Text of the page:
Clarence Beavers passes

| December 12, 2017 | 18 Comments

We got the sad news today that the last of the surviving original volunteers for the “Triple Nickels”, the all-black parachute regiment, Clarence Beavers passed at the age of 96. From Stars & Stripes;

His unit, which formed the original core of the 555th Parachute Infantry Battalion or Triple Nickles, was never as well known as the Tuskegee Airmen or Buffalo Soldiers. Yet the 17-member group played a seminal role in the integration of the military and the development of smoke jumping, a novel firefighting method in which remote forest fires – sparked by Japanese bombs carried by balloons – were fought by men who protected themselves with modified football helmets and willfully landed in trees.


Beavers was the first volunteer of what was known as the test platoon of black paratroopers, a unit that was meant to decide the fate of African Americans in the airborne. In what he later recalled was “extremely rough and extremely personal training,” he and his fellow black soldiers slept two-to-a-bunk in a cramped, unheated hut and ate separately from their white peers in the mess hall. German prisoners of war experienced better conditions at the base, platoon members later said.

Still, 17 of the unit’s 20 original members, successfully earned their wings, becoming the founding members of the all-black 555th.

According to the article, the 555th was sent to the Pacific Northwest in 1945 to work with the National Park Service fighting forest fires started by Japan’s balloon bombs on a secret counter-terrorism mission entitled “Operation Firefly”;

The Triple Nickles responded to about three dozen fire calls and performed more than 1,200 individual jumps, putting out fires started by bombs as well as by lightning or other natural causes. Working with crosscut saws, shovels and a combination digging-cutting tool called a Pulaski, they sought to starve fires using similar methods to those of contemporary smoke jumpers.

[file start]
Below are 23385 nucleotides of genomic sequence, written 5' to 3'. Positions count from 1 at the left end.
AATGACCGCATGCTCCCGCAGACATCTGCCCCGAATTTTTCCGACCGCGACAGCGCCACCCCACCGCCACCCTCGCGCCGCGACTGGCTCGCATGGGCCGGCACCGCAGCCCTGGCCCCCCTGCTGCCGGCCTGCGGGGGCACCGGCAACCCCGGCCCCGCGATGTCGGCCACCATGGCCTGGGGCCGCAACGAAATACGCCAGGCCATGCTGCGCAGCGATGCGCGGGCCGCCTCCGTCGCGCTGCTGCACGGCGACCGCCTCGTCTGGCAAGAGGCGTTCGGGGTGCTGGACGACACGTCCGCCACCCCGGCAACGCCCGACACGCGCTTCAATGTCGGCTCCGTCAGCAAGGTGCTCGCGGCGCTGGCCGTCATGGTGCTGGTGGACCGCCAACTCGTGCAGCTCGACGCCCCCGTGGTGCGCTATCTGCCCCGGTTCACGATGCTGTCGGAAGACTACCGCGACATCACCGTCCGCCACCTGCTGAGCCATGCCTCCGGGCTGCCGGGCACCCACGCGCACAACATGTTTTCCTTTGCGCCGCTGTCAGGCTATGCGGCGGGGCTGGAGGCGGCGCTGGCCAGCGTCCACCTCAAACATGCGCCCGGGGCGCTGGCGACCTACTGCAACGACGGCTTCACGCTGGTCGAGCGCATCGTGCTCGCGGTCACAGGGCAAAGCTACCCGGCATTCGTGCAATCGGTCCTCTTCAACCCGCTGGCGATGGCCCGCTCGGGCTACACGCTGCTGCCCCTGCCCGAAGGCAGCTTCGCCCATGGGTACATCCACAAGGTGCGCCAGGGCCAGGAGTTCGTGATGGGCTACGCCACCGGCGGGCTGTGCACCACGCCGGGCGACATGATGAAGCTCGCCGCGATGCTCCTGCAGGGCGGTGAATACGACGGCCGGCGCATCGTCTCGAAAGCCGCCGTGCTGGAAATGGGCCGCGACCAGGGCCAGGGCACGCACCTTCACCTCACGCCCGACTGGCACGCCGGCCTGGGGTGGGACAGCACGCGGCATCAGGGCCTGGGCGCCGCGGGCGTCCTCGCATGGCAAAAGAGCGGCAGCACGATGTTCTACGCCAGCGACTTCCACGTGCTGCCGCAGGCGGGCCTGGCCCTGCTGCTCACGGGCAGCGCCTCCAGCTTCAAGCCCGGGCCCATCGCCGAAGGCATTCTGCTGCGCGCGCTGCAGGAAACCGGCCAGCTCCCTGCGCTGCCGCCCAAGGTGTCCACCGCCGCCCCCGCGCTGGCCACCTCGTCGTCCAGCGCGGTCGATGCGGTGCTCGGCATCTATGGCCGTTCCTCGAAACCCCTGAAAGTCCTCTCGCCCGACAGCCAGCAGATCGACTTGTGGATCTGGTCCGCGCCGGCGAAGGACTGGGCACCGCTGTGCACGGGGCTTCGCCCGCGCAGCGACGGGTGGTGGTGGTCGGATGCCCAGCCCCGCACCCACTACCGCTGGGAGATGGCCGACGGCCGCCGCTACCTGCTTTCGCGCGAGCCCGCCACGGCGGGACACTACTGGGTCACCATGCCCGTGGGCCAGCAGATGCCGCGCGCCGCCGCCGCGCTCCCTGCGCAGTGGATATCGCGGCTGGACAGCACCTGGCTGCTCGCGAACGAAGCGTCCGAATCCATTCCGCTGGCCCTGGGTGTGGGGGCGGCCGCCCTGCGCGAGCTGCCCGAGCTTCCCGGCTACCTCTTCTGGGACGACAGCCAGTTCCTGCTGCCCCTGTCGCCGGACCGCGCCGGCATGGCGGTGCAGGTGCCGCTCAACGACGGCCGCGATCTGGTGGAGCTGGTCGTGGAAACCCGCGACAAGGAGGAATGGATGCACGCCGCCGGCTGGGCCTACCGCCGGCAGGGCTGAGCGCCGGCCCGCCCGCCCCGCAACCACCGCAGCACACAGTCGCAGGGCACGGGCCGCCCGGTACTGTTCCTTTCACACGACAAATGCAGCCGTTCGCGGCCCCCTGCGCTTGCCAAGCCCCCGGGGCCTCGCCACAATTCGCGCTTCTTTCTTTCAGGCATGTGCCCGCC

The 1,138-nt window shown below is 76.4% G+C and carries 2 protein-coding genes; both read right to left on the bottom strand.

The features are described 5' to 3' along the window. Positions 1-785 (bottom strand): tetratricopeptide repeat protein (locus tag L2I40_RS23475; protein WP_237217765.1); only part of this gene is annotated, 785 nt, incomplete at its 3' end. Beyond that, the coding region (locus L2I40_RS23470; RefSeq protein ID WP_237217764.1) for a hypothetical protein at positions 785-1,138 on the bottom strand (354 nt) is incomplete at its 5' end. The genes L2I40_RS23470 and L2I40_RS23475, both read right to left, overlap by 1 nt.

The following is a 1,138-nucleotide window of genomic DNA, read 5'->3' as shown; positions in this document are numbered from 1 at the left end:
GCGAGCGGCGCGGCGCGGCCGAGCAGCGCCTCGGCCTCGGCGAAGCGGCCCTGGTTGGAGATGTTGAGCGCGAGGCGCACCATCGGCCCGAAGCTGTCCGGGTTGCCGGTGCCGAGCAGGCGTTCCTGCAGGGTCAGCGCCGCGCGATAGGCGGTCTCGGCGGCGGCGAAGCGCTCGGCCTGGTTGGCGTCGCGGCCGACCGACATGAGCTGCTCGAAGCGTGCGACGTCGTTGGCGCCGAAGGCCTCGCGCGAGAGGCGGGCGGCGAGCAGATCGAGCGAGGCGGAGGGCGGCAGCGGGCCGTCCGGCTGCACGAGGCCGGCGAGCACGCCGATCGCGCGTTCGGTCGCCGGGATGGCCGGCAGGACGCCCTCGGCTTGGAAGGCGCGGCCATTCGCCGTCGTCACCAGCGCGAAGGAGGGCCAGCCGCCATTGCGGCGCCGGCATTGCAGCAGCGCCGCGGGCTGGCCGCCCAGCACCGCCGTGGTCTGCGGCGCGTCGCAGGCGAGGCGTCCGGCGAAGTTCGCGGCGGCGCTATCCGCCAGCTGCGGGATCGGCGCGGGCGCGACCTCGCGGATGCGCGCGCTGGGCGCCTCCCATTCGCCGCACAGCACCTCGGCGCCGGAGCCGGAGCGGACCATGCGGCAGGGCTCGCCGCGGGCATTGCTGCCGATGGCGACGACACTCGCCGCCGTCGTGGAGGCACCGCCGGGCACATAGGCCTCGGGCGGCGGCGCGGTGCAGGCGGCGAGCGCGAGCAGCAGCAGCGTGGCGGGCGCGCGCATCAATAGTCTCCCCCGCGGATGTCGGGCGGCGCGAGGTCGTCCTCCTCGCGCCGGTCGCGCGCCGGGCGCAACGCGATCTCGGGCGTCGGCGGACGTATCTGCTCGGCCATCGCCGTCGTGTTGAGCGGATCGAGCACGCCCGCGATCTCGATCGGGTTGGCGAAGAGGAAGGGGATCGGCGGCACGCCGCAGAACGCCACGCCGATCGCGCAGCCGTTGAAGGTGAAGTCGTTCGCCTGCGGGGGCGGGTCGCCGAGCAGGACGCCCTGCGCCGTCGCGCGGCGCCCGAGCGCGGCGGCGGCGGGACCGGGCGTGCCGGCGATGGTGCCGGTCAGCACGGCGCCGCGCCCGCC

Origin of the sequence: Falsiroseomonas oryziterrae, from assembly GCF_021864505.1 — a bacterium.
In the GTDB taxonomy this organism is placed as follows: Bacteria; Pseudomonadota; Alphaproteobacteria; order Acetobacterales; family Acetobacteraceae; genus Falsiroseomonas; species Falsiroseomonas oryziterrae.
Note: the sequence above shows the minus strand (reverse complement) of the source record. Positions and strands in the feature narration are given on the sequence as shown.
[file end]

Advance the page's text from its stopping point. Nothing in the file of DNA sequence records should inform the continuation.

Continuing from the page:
Contrary to their training, when they practiced landing in open fields, they avoided the risk of landing in a rock-strewn meadow or prairie and aimed for the trees themselves – wearing a protective helmet that mixed elements of a football helmet and mesh-faced fencing mask to guard against stray branches.

The 2d Ranger Company in the Korean War were recruited from the Triple Nickel when they were disbanded after desegregation and the 2d Ranger Company became the only all-black Ranger company in history. But Mr Beavers, a staff sergeant after the war, left the service and worked for the VA and DoD retiring in 1978 and becoming a volunteer firefighter in Upstate NY.

Category: We Remember

Comments (18)

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  1. Atkron says:

    RIP Sir, you saved millions upon millions of board feet of timber.

    From the son of a Logger, thank you very much.

  2. HMC Ret says:

    Rest in Peace, Brother. Thank you for your service during difficult times.

  3. OWB says:

    RIP, sir. You paved the way for a lot of good soldiers. May you now receive your reward, and peace.

  4. Green Thumb says:


    Rest well, Sir.

  5. Graybeard says:

    These were men who did not wait for others to take care of them. They took care of themselves and overcame all obstacles to prove themselves the equals – or superiors – of any other American.

  6. AW1Ed says:

    Fair winds and following seas, Mr. Beavers.

  7. Sparks says:

    Rest in well deserved peace Sir.

  8. Thunderstixx says:

    I am simply awed by these men that served America at a time when they were looked at as less than human in many cases.
    They fought two distinct wars at the same time, the war against the Axis Powers and the war against racism.
    I’m talking real racism here, the kind that made them eat at different tables than white folks etc…
    Rest easy now Sir. Mission accomplished.

  9. Messkit says:

    It is foolish and wrong to mourn the men who died. Rather we should thank God that such men lived.


  10. OldManchu says:

    “…and willfully landed in trees.”


  11. A Proud Infidel®™ says:

    I’ve read about “The Triple Nickels” as they were called, true Trailblazers in more ways then one.

    Rest In Peace Sir, you’ve earned your place in History and Valhalla.

  12. RGR 4-78 says:

    Rest in Peace.

  13. Deplorable B Woodman says:

    Kaeperdick could not be reached for comment.

  14. NHSparky says:

    Rest easy, sir. You’ve definitely earned it.

  15. Excelsior says:

    What a symbol of real military and American heroism and patriotism. Thank you all for the great comments much appreciated, from a Black USMC vet.

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